No market left unscrubbed

Daniel Lim

With the spread of the COVID-19 outbreak across the globe, cleanliness and personal hygiene have become hot topics as they are considered some of the most effective ways of combatting the transmission of the coronavirus.

In Brunei, one initiative that has been conducted nationwide is the cleaning of markets.

As one of the points of interest where people gather to buy and sell goods, markets have the potential to spread the virus. Thus, cleaning campaigns have been carried out in popular markets to mitigate the outbreak.

Though small, Wawasan Sungai Liang Market did not escape the attention of the authorities.

Speaking to the Bulletin, Legislative Council (LegCo) member and Penghulu of Mukim Liang Yang Berhormat Haji Abdul Hamid bin Haji Mumin said in addition to curbing the spread of the virus, cleanliness is deeply embedded in the teachings of Islam, and as such, it is something that should not be taken lightly.

Volunteers clearing away dirt and grime at Wawasan Sungai Liang Market. PHOTOS: DANIEL LIM
A volunteer trims grass in the surrounding area of the market

“Cleaning campaigns should be held frequently as a form of precaution, in line with the efforts made by the government to ensure cleanliness is maintained at all times amid the current outbreak,” he said.

He added that these efforts should not fall solely on individuals but also within communities and across the nation.

“Today’s campaign will serve as not only a platform for other similar campaigns in the future but also help to raise awareness among citizens of the nation on the importance of keeping our homes and the surrounding environments clean,” he said.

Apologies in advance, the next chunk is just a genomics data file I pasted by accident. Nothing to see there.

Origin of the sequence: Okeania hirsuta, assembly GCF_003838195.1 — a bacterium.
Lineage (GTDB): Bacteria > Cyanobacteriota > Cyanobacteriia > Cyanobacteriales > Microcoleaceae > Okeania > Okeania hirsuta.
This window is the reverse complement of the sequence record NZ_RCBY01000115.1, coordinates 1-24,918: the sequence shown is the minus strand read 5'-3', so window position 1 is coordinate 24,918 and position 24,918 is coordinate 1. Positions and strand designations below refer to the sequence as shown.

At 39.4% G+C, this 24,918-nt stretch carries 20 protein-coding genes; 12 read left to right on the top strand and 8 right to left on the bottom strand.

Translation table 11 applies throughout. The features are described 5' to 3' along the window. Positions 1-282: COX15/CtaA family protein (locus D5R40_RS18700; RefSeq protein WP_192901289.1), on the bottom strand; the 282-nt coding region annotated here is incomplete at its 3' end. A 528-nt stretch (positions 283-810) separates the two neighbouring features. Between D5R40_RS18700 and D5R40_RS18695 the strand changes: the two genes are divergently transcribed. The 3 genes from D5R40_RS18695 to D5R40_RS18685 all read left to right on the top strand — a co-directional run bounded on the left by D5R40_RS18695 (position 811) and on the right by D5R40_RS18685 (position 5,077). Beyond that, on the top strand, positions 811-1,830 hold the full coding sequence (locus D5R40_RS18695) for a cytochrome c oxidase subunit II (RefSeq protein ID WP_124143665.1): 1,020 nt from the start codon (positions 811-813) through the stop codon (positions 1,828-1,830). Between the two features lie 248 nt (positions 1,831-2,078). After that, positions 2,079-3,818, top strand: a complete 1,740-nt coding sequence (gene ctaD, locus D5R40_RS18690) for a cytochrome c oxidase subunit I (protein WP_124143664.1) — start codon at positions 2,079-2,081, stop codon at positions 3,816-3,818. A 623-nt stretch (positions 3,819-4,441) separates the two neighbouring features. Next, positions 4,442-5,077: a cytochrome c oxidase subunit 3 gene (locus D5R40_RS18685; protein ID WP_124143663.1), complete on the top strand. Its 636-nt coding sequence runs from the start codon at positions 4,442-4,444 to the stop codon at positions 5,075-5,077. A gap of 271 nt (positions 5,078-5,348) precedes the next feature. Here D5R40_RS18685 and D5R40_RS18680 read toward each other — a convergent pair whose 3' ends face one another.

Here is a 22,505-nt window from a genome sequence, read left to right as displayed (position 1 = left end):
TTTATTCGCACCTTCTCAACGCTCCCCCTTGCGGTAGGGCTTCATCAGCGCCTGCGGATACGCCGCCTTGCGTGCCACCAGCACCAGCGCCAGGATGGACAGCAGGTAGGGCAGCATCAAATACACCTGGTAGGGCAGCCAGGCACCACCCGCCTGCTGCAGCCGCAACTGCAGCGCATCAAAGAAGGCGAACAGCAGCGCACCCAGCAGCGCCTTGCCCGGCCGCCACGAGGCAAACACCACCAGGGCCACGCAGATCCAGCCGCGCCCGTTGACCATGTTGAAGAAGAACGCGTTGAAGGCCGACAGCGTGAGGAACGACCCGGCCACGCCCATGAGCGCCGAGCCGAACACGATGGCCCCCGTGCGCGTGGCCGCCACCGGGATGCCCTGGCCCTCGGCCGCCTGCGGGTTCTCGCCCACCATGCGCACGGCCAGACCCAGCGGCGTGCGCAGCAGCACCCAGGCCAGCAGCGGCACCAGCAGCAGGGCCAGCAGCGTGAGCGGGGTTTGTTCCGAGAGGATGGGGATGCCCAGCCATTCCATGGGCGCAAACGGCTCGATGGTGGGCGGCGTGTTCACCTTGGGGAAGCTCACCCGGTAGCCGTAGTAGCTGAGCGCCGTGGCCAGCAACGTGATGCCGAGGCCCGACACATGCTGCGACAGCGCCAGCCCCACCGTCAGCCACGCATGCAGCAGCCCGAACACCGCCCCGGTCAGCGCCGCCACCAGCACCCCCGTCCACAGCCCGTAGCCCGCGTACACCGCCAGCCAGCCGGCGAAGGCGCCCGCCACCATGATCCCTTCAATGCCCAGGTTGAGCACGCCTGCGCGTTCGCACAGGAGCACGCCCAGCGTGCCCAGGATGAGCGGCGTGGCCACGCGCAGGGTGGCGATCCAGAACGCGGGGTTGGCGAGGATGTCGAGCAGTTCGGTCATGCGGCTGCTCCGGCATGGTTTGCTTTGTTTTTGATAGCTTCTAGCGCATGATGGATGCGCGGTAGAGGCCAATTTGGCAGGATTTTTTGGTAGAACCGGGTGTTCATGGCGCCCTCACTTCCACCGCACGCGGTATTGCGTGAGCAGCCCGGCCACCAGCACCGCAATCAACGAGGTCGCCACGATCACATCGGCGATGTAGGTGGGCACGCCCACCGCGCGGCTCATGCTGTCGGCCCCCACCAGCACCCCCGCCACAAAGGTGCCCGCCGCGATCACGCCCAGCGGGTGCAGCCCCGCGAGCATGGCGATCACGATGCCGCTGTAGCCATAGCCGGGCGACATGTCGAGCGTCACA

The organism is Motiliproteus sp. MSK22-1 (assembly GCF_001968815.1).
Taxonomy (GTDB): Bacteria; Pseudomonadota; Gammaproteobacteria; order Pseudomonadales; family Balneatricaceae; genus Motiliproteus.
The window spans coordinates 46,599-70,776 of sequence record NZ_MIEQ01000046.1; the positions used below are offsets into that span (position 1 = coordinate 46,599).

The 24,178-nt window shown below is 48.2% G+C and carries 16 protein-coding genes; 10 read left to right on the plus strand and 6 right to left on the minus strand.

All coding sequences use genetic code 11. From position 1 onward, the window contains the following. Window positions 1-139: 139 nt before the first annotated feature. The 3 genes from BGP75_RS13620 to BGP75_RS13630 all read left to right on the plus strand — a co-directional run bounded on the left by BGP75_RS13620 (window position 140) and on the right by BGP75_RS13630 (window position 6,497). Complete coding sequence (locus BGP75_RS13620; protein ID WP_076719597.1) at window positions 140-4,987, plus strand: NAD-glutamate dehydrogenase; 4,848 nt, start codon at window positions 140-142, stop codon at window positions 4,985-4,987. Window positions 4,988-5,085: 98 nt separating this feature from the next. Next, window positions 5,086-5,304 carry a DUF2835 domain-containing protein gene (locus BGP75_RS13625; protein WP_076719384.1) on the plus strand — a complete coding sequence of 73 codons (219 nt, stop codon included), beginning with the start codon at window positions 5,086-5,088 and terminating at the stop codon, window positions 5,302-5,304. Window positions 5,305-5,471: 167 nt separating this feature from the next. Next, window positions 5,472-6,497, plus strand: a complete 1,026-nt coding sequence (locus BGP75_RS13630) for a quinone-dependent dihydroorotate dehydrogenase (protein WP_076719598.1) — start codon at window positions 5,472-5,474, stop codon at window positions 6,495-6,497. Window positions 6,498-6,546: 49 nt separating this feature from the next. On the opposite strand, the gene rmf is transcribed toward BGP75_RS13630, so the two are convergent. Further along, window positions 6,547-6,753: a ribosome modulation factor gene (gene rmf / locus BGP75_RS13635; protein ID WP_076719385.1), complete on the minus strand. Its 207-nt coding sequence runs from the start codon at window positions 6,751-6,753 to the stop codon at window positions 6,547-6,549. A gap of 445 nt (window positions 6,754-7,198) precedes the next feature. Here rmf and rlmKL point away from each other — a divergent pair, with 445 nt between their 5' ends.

The LegCo member said, “We should be patient and assess the current (outbreak) situation with a calm mind.”

He believed that maintaining personal hygiene is something that everyone can do, which will contribute to the national efforts against the coronavirus.

“This extends to wearing masks when out, avoiding public gatherings and observing social distancing rules.”

These small acts, he said, serve a larger purpose in ensuring that the hospitals won’t be overwhelmed with patients as well as set up a barrier to protect those who are the most at risk from being infected.

“We hope that cleaning campaigns will continue to be held throughout the country as we continue to battle the COVID-19 pandemic,” he said.

He also hoped that these campaigns would instil a culture of cleanliness, is found in the Sunnah Rasullulah, in which the teachings not only extend to the cleanliness of oneself, but also beyond in our homes and environment.

As such, he added, the cleaning campaigns not only serve to combat the virus but also promote cleanliness among the populace.